Equal Opportunity Abuse
Both schools are currently under the auspices of the state's Department of Human Services. Children who get in trouble for a variety of offenses—from truancy, to getting into a fight on a playground, to more serious violent offenses—can be sentenced to these two facilities by youth court judges. Indeed, a 10-year-old child who gets in trouble in North Mississippi can end up doing push-ups in the hot sun hundreds of miles from his family.
The Oakley Training School, also called the Mississippi Youth Correctional Complex, rests on 1,068 acres of land contained by fields in Raymond, half an hour south of Jackson. Oakley is designed to operate as a paramilitary program for delinquent boys, ages 10 to 17. DOJ found that the majority of the boys at Oakley were there for property offenses, lower-level drug possession or auto theft.
The Columbia Training School, located in Columbia, two and a half hours northwest of Gulfport, is also on 1,000 acres of land in an unfenced rural setting. Columbia, with many housing and administration buildings surrounding a big field in a lodge setting, has a medical clinic, a school with a cafeteria, a chapel and a gym. Columbia primarily houses girls aged 10 to 18, but is used to incarcerate boys, aged 10 to 15, as well. Most of the girls at Columbia are there for "status offenses"—minor or misdemeanor-level problems such as probation violations or contempt of court. Juvenile justice experts usually recommend that children who commit status offenses be placed in non-secure settings.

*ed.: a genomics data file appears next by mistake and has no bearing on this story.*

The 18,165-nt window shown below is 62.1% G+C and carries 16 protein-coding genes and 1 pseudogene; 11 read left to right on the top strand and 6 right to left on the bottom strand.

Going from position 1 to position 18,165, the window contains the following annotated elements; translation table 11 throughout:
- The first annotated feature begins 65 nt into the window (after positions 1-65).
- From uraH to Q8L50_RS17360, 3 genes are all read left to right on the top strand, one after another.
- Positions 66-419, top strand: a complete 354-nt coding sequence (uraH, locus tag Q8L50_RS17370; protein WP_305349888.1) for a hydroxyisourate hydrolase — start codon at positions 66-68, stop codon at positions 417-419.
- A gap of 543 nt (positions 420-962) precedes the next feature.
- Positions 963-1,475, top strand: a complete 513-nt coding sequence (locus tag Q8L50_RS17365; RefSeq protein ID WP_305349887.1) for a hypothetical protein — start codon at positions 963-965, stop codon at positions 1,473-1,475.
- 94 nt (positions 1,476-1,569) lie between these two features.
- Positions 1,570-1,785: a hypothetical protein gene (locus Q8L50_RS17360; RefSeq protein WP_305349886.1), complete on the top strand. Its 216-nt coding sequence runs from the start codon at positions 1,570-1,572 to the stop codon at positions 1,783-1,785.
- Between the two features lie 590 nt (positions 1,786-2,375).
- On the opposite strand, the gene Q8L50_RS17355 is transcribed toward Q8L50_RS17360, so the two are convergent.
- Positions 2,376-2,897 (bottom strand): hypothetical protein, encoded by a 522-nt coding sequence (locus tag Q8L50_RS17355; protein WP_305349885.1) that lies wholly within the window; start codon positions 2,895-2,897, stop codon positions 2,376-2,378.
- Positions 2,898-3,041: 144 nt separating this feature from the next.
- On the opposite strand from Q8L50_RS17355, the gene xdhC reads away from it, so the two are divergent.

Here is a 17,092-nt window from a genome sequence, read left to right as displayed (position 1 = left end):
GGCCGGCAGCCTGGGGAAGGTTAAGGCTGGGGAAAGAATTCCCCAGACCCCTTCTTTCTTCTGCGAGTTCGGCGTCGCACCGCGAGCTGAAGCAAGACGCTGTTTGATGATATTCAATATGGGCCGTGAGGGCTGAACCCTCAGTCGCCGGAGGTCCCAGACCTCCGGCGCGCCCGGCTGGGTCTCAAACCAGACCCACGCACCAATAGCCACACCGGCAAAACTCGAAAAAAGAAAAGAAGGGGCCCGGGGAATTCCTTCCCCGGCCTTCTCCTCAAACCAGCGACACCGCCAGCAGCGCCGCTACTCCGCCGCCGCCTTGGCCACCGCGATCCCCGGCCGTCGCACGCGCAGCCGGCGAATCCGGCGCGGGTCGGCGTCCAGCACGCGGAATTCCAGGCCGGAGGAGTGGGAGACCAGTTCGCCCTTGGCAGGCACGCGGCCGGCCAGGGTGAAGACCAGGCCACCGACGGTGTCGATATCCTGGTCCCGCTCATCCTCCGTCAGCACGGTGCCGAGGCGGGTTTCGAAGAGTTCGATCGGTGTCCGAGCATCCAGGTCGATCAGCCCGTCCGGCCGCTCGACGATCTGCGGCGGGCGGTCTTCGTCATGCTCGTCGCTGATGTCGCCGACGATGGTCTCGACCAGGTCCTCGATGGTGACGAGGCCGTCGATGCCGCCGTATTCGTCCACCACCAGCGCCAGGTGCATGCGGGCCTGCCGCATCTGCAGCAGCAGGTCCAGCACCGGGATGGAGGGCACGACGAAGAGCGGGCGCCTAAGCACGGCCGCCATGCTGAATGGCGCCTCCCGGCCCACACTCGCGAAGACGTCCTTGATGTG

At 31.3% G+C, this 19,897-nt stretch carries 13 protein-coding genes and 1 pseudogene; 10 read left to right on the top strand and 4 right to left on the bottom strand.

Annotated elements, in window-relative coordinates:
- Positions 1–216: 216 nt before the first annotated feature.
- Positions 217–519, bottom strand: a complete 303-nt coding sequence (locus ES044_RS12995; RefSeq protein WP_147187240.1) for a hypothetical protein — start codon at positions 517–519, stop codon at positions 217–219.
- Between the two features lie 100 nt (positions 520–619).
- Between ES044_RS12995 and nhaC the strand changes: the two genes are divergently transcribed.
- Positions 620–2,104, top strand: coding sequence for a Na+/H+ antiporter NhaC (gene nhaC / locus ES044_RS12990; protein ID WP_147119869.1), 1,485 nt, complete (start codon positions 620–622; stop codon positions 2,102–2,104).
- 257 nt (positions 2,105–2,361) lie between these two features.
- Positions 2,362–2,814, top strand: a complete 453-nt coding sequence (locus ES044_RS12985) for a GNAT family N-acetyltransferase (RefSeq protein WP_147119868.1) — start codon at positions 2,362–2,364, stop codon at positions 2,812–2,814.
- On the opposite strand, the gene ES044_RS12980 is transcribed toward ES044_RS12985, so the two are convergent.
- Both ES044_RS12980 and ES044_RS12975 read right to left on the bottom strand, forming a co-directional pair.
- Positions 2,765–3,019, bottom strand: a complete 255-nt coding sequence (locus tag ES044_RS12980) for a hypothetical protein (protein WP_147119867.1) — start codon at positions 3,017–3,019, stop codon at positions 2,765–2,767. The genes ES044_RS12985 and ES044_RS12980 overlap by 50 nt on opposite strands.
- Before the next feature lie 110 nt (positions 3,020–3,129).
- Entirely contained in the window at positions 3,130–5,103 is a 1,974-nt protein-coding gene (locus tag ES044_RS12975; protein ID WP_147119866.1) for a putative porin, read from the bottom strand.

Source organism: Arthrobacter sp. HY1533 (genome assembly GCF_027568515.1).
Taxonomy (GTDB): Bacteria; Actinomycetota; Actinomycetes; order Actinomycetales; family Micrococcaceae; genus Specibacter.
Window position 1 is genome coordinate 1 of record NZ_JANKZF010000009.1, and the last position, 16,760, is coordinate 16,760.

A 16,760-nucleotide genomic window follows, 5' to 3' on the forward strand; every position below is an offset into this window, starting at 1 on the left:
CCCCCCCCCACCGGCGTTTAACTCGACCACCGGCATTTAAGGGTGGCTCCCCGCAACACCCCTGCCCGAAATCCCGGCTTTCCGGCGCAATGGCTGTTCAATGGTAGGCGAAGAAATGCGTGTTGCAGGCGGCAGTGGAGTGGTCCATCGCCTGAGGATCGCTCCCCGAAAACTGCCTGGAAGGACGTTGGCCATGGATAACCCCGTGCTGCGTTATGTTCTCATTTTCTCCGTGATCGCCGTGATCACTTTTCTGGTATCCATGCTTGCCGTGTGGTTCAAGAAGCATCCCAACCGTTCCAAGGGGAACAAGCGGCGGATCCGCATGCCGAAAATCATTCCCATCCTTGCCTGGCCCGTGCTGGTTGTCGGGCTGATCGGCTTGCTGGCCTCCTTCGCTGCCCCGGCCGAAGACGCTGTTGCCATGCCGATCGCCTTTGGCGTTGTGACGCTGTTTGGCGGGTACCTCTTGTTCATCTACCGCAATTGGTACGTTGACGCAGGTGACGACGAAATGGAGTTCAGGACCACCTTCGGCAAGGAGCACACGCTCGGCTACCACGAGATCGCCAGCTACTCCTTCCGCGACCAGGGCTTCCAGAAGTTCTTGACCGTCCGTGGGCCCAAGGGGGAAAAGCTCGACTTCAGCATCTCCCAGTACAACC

However, like Oakley, Columbia uses a paramilitary model for both girls and boys. DOJ is quick to emphasize that paramilitary programs are not, on their face, unconstitutional when used in juvenile facilities. However, it said Mississippi uses paramilitary-style punishment on four segments of the population "particularly unsuitable" for the harsh discipline: younger boys, girls, youth with developmental disabilities and youth who are emotionally or physically fragile.
DOJ outlined instances of school staff using archaic restraints, such as hog-tying and pole-shackling boys and girls, "without penological justification." At least 10 to 15 children of both genders reported being placed face down on the floor with their hands and feet drawn behind their backs and shackled together like, well, hogs. Girls were typically tied in this way for three-hour periods and often left in totally dark rooms.